A modern interpretation of the forgotten process of food preservation

Rescue your leftover food with the Brinery

Published in Food & Sustainability by

Between the binary opposites of fresh and rotten exists a creative space in which some of the most unique and compelling tastes arise. Students from the Royal College of Art explore this creative space through the process of fermentation. They designed The Brinery: a home fermentation vessel to bring the long forgotten art of preserving vegetables back to life.

‘Fermentation has been around since the dawn of civilisation but the techniques and rituals that were cultivated by our ancestors, over millennia are at risk of being lost forever,’ the students write on their website. The Brinery is a modern reinterpretation of a forgotten process, aiming to make fermentation more straightforward. You simply have to place your chopped fruits and vegetables in the inner vessel, add salt and water and put the lid back on to start the process. The dome-shaped cap keeps the container airtight and the food submerged in the brine.

Protest and boost

The Brinery is not only a protest of the homogenization of food flavours that have engulfed our planet — the process of fermentation opens a whole new dimension of complex tastes — but also boosts your immune systems by turning your untouched apples and orange peels into a rich source of probiotic bacteria.

‘The microbiomes of our guts are lacking in diversity because of the large amount of processed, hyper-hygienic foods that define our current food system. In order to minimise the use of antibiotics that can create more lethal strains of harmful bacteria, we need to reintegrate fermentation into our lives,’ says the team of RCA students.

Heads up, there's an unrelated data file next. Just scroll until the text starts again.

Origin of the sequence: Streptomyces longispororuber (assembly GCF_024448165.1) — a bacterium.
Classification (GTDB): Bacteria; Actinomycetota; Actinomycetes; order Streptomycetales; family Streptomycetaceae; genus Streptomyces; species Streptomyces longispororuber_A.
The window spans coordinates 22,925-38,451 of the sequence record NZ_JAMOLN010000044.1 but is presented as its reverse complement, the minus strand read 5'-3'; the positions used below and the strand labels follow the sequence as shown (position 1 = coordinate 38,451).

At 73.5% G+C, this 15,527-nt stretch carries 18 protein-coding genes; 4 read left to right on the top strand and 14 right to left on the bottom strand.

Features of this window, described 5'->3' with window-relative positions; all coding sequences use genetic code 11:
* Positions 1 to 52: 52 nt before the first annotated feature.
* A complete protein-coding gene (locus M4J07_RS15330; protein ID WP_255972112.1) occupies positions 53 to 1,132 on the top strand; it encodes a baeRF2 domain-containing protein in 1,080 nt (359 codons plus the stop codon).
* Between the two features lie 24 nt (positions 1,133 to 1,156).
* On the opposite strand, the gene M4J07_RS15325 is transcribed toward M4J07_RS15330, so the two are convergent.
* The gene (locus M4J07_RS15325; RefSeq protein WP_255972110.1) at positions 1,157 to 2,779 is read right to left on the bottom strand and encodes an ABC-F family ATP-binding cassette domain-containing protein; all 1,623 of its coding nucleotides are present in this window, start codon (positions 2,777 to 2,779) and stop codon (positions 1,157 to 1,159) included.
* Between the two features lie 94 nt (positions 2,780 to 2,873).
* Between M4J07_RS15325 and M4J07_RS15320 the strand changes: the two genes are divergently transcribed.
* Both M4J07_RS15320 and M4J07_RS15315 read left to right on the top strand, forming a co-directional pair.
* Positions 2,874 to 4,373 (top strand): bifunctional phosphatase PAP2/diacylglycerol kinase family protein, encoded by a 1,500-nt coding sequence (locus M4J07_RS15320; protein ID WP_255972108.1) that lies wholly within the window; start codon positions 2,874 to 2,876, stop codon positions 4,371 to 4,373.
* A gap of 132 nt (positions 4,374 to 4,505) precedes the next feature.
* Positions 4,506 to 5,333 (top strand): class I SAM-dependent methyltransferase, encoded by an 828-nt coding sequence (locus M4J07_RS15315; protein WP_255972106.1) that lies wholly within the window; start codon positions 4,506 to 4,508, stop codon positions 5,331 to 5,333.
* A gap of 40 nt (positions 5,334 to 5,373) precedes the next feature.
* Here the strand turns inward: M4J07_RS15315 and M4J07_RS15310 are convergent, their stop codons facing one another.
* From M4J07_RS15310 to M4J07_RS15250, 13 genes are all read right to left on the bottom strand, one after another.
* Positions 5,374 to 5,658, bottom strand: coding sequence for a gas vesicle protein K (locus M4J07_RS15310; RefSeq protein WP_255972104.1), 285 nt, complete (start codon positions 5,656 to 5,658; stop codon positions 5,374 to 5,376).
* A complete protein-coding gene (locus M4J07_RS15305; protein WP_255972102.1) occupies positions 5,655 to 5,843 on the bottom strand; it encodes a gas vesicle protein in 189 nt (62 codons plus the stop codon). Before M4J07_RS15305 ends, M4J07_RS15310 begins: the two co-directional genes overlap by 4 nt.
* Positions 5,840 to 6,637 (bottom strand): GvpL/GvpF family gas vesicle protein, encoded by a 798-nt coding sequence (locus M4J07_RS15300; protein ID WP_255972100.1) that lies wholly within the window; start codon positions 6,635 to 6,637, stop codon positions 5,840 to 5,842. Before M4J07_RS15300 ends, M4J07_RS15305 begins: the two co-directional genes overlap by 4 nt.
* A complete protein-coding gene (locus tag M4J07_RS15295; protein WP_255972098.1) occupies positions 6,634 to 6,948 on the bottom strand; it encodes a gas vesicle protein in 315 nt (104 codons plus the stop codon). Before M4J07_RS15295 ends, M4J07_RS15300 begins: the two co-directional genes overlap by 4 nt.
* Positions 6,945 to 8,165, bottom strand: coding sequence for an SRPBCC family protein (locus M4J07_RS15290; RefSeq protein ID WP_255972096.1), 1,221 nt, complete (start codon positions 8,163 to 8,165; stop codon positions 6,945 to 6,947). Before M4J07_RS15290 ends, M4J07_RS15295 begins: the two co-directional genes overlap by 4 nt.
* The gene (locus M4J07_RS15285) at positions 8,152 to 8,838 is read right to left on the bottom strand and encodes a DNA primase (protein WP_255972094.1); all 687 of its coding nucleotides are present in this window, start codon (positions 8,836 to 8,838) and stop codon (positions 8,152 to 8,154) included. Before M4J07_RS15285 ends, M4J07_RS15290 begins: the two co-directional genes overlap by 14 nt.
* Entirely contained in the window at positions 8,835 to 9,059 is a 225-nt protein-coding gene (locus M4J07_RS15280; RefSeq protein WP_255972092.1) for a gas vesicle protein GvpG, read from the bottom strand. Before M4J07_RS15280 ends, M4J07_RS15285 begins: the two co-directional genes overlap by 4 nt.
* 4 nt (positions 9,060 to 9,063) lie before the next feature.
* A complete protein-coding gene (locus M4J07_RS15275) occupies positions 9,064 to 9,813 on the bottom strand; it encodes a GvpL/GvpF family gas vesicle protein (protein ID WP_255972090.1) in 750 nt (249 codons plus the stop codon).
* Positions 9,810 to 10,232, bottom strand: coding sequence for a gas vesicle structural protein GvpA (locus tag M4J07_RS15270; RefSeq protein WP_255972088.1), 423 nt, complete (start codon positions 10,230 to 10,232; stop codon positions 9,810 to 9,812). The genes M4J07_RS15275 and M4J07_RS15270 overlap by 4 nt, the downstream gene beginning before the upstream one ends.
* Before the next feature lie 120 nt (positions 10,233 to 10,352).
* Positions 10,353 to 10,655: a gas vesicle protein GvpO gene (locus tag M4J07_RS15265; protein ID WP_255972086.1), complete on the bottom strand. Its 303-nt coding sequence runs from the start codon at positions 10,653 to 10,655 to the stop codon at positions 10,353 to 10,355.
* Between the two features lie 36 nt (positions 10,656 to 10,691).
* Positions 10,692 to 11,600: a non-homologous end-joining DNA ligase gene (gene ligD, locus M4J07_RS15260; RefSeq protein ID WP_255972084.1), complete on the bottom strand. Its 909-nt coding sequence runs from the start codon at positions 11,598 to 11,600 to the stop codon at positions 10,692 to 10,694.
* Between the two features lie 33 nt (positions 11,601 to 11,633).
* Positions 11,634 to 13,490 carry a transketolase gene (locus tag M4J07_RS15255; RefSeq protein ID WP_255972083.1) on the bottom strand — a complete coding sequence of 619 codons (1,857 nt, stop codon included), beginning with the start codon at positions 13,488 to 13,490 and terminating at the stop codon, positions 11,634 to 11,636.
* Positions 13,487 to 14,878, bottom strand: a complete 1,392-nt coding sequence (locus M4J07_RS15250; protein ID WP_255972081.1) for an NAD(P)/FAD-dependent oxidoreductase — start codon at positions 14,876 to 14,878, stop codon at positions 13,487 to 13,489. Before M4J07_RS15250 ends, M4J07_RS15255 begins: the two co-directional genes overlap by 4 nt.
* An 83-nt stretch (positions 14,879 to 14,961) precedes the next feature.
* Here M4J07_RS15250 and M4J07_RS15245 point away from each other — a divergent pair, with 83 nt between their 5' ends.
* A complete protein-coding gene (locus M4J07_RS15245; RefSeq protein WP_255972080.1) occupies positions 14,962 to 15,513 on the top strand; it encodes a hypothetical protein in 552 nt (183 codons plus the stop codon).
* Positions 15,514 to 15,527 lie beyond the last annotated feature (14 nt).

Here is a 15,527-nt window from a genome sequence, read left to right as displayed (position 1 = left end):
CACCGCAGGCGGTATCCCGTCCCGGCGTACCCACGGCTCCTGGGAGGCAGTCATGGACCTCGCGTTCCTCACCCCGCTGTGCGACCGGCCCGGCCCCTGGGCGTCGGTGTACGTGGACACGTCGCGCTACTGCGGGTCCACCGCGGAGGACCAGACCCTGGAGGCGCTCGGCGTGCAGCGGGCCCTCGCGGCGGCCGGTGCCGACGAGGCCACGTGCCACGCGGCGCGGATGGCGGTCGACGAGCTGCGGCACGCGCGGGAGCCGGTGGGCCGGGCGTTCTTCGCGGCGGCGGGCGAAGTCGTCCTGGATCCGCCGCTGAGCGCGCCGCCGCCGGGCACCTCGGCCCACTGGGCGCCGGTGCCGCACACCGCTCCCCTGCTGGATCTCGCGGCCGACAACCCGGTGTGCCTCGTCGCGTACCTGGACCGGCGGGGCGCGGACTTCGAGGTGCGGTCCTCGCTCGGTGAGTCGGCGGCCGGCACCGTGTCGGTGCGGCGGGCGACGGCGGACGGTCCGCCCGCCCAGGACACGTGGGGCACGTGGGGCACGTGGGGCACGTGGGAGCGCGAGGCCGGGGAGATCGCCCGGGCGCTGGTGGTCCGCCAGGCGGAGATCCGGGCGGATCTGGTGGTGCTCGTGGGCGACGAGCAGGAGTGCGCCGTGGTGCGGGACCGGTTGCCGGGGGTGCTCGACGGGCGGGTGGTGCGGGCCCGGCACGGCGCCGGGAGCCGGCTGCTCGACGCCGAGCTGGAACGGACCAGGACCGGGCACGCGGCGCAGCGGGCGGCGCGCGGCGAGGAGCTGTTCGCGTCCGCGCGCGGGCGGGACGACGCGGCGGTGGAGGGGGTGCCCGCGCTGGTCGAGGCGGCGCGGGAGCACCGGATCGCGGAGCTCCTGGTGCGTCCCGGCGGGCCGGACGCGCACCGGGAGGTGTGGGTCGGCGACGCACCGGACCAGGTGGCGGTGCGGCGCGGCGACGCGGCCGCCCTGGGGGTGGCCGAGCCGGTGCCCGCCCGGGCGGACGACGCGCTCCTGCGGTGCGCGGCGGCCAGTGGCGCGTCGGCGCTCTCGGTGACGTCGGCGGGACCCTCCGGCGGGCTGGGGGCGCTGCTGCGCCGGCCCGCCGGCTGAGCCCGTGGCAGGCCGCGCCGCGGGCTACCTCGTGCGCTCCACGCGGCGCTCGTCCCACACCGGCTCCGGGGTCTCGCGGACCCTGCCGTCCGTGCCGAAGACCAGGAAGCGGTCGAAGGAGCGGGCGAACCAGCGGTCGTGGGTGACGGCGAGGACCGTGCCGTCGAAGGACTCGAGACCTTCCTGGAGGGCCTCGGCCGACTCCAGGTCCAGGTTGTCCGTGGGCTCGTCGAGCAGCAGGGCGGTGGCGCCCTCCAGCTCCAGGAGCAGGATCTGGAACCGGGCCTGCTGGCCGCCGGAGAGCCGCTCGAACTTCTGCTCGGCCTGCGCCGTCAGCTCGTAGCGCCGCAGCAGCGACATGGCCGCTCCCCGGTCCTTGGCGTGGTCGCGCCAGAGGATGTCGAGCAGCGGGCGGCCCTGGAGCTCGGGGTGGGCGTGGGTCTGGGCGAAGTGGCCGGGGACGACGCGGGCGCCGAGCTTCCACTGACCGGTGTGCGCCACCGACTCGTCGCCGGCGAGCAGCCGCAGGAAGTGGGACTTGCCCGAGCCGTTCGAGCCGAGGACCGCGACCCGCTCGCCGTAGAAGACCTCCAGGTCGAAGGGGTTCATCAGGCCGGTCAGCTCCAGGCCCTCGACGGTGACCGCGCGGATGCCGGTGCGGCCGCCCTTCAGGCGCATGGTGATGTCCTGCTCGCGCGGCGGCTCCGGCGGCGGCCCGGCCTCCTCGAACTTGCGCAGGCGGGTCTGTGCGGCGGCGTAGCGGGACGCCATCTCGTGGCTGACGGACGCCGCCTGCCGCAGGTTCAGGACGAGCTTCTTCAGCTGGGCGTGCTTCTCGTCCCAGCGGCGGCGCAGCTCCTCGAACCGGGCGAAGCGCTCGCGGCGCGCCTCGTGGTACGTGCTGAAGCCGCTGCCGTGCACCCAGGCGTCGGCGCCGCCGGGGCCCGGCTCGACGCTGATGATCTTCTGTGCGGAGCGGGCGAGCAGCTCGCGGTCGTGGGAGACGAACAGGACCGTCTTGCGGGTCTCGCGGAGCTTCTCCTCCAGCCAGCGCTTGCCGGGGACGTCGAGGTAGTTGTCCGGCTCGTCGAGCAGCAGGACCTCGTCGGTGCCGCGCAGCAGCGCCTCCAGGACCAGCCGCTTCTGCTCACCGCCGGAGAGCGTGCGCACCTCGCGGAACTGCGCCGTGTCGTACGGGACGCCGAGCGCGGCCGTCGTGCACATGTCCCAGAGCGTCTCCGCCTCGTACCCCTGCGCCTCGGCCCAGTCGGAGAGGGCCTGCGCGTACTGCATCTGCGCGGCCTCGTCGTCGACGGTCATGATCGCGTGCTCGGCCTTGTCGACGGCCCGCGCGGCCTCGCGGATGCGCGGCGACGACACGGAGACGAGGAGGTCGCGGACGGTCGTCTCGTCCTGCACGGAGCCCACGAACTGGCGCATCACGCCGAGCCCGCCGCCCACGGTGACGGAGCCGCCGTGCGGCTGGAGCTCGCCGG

Environmental impact

Stimulating the preservation of leftovers also has an environmental benefit. Roughly one third of the food produced in the world for human consumption every year — approximately 1.3 billion tonnes — gets lost or wasted, according to the UN’s Food and Agriculture Organization.

Fruits and vegetables, plus roots and tubers have the highest wastage rates of any food. The impact of food waste on the environment is bigger than you might think, as you’re not just throwing away the food but all the resources that went into producing it. Tossing an apple is like pouring 25 gallons of water down the drain.

Pop-up restaurant

Enough reason to start fermenting yourself! To overcome any apprehension anyone might still feel concerning the bacteria talk, the Brinery team also designed a pop-up restaurant. Here diners can experience the gustatory and health benefits of fermented food, get familiar with the process of bacteria breaking the food down through informative projection mappings on the vessel, and hopefully be convinced to ferment at home.

Learn more about the Brinery’s ethos on their website, or check out our upcoming WDCD Climate Action Challenge to join us in finding solutions on how to decrease our foot prints and fight climate change.

The Brinery At-Home Fermentation Vessel

The Brinery At-Home Fermentation Vessel

A Pop-Up Dining Experience

A Pop-Up Dining Experience

The rotating platform shows how the food transforms throughout the process

The rotating platform shows how the food transforms throughout the process

Fermented food becomes a rich source of healthy probiotic bacteria

Fermented food becomes a rich source of healthy probiotic bacteria

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